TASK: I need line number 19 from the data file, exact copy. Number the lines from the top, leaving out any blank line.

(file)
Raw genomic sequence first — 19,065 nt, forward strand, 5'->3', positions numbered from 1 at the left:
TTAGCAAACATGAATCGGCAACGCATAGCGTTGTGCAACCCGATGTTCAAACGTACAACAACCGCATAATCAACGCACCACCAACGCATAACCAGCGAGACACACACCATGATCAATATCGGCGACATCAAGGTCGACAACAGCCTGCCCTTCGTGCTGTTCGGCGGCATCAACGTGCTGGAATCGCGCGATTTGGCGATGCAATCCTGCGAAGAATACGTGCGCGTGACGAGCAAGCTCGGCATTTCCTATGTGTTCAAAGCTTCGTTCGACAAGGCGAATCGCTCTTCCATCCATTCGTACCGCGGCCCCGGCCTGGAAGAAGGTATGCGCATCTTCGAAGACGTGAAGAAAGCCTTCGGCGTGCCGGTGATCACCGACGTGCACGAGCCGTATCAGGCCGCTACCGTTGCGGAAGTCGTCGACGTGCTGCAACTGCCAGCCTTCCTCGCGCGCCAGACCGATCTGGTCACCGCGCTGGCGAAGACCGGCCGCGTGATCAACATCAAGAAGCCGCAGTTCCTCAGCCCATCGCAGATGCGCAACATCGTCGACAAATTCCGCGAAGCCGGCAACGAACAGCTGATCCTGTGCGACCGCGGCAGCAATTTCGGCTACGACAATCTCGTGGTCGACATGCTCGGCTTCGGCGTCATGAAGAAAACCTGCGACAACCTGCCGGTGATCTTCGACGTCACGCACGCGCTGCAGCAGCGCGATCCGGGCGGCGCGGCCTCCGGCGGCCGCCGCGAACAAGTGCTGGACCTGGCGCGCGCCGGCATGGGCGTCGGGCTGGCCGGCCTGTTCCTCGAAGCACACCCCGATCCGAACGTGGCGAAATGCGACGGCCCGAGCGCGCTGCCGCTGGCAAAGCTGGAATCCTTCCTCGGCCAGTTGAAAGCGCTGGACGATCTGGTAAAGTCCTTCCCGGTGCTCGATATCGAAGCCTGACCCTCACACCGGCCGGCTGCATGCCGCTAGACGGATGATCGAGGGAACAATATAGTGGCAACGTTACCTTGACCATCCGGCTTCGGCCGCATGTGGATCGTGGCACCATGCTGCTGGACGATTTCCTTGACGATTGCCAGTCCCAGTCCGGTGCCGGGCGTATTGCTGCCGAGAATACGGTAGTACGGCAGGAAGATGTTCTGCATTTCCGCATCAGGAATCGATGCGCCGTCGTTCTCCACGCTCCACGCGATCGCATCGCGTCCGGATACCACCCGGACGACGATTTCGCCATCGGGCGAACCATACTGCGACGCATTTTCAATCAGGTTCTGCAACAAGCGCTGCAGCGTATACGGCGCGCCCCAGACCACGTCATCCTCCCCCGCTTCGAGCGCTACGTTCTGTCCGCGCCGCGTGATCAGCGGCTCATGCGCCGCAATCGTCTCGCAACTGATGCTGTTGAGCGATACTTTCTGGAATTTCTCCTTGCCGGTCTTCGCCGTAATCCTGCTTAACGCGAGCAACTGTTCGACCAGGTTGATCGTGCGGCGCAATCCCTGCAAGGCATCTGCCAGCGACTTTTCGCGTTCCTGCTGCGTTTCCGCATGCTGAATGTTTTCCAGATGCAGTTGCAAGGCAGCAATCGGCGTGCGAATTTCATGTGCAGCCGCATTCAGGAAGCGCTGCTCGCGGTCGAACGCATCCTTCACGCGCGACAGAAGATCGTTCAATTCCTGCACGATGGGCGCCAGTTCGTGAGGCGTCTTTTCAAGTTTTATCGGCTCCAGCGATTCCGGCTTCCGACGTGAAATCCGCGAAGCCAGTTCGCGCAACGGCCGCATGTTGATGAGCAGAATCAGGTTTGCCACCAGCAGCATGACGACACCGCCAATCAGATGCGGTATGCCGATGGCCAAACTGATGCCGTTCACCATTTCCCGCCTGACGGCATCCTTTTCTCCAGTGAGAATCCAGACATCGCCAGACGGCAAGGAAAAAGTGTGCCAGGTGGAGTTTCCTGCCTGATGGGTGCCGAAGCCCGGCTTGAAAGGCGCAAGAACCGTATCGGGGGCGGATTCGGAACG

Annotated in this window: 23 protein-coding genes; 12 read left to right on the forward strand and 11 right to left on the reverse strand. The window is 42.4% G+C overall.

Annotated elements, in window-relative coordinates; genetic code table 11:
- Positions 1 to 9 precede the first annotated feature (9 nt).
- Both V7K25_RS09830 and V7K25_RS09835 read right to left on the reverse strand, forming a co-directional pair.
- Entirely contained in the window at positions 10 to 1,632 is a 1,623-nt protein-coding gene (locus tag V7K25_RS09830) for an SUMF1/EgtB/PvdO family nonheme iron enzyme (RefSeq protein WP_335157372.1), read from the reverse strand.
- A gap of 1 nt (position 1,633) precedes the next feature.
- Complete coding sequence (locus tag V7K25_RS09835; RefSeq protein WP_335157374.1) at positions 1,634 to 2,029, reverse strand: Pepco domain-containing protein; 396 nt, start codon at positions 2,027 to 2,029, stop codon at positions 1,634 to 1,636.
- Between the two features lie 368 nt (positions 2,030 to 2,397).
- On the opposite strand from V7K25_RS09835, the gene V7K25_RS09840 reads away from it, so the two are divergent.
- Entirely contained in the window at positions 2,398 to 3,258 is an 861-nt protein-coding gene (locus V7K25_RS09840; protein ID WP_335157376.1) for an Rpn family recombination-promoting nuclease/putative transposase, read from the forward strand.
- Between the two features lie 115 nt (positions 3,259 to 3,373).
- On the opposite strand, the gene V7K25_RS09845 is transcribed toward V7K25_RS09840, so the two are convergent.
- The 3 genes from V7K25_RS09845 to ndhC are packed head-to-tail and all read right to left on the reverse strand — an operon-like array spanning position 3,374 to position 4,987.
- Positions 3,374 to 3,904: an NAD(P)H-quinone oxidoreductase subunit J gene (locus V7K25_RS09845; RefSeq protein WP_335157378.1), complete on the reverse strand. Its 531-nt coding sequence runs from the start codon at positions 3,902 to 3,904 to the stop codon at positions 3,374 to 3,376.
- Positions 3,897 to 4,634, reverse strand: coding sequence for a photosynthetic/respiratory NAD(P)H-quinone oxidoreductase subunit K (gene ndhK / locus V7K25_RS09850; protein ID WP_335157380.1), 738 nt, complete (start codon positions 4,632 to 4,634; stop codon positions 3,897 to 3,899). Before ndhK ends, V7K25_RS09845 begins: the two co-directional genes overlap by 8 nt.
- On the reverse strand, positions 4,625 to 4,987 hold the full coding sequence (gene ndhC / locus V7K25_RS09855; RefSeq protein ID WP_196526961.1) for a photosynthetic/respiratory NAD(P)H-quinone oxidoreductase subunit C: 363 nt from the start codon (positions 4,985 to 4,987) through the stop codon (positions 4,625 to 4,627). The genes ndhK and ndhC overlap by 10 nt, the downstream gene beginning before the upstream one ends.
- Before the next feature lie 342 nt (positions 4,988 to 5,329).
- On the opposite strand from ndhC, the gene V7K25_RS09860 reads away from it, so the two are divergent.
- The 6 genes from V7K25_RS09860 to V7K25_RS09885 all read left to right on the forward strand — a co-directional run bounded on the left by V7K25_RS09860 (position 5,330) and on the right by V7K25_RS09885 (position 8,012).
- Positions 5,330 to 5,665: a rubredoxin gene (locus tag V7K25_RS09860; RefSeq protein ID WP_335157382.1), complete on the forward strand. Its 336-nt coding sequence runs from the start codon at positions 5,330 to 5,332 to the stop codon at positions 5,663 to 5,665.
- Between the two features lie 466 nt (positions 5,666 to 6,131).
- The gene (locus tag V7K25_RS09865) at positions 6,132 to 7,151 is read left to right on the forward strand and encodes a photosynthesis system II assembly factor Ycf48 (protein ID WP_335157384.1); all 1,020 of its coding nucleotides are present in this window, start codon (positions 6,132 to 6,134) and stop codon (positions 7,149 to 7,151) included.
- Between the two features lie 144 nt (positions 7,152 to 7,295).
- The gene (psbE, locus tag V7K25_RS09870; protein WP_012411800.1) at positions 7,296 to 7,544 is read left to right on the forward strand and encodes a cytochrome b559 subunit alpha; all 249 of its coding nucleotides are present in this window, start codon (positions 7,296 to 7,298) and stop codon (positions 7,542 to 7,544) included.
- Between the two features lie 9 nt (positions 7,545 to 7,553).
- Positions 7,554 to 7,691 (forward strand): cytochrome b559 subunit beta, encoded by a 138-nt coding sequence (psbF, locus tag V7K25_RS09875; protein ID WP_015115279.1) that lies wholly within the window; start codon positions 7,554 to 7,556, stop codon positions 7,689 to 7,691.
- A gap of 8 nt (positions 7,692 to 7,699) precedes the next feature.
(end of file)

- Before the next feature lie 342 nt (positions 4,988 to 5,329).